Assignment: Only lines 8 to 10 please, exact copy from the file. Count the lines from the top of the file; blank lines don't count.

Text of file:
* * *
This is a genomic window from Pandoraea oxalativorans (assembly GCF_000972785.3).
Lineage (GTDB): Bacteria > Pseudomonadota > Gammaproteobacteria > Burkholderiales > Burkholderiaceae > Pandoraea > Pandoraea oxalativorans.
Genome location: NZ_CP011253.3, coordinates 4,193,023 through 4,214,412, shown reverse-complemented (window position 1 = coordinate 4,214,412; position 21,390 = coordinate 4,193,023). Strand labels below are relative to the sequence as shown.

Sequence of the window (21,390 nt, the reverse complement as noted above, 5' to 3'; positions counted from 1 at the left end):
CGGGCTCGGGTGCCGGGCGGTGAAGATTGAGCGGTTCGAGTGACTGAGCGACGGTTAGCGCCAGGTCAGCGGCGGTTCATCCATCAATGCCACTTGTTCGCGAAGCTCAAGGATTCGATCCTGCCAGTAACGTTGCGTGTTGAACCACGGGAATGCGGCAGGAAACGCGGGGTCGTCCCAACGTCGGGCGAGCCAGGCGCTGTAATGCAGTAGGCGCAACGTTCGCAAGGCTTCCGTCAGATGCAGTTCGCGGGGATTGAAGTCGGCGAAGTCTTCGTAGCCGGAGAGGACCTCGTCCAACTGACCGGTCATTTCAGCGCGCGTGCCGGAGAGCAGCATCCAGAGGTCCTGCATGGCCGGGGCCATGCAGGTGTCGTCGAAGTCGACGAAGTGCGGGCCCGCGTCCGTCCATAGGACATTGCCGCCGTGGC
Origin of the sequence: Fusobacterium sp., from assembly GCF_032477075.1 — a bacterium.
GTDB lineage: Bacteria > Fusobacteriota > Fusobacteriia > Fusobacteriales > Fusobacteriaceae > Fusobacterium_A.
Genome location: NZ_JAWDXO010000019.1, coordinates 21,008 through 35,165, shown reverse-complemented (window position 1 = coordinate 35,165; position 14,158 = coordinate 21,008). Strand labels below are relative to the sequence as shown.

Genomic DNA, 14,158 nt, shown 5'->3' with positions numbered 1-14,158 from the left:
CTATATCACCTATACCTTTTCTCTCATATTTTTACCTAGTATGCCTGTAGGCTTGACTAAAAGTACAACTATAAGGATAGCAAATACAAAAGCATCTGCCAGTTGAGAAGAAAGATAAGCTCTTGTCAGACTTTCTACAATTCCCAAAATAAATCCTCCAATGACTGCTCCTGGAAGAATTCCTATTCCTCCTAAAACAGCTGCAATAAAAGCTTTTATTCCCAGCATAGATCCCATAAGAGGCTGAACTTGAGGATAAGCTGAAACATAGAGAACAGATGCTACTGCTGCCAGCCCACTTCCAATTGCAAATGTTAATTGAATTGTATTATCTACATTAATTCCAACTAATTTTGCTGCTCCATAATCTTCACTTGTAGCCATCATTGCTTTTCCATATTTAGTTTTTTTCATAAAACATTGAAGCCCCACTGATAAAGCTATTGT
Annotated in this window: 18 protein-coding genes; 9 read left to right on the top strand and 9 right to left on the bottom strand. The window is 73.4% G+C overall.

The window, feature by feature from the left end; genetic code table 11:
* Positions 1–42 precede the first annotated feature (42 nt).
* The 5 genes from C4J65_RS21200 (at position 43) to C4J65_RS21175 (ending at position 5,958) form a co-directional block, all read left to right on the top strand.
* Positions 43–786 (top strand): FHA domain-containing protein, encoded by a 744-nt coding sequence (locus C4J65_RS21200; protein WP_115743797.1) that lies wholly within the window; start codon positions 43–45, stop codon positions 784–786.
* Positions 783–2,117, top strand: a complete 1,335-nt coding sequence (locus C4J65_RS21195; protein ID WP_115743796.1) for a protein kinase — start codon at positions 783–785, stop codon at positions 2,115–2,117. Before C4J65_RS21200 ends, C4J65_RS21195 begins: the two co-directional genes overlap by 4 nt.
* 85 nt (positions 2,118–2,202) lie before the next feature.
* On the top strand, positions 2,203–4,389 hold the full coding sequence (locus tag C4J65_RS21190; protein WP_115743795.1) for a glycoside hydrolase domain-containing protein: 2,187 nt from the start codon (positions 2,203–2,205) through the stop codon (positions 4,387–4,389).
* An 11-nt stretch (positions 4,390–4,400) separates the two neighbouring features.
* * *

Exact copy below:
Genome location: NZ_JAWDXO010000019.1, coordinates 21,008 through 35,165, shown reverse-complemented (window position 1 = coordinate 35,165; position 14,158 = coordinate 21,008). Strand labels below are relative to the sequence as shown.

Genomic DNA, 14,158 nt, shown 5'->3' with positions numbered 1-14,158 from the left:
CTATATCACCTATACCTTTTCTCTCATATTTTTACCTAGTATGCCTGTAGGCTTGACTAAAAGTACAACTATAAGGATAGCAAATACAAAAGCATCTGCCAGTTGAGAAGAAAGATAAGCTCTTGTCAGACTTTCTACAATTCCCAAAATAAATCCTCCAATGACTGCTCCTGGAAGAATTCCTATTCCTCCTAAAACAGCTGCAATAAAAGCTTTTATTCCCAGCATAGATCCCATAAGAGGCTGAACTTGAGGATAAGCTGAAACATAGAGAACAGATGCTACTGCTGCCAGCCCACTTCCAATTGCAAATGTTAATTGAATTGTATTATCTACATTAATTCCAACTAATTTTGCTGCTCCATAATCTTCACTTGTAGCCATCATTGCTTTTCCATATTTAGTTTTTTTCATAAAACATTGAAGCCCCACTGATAAAGCTATTGT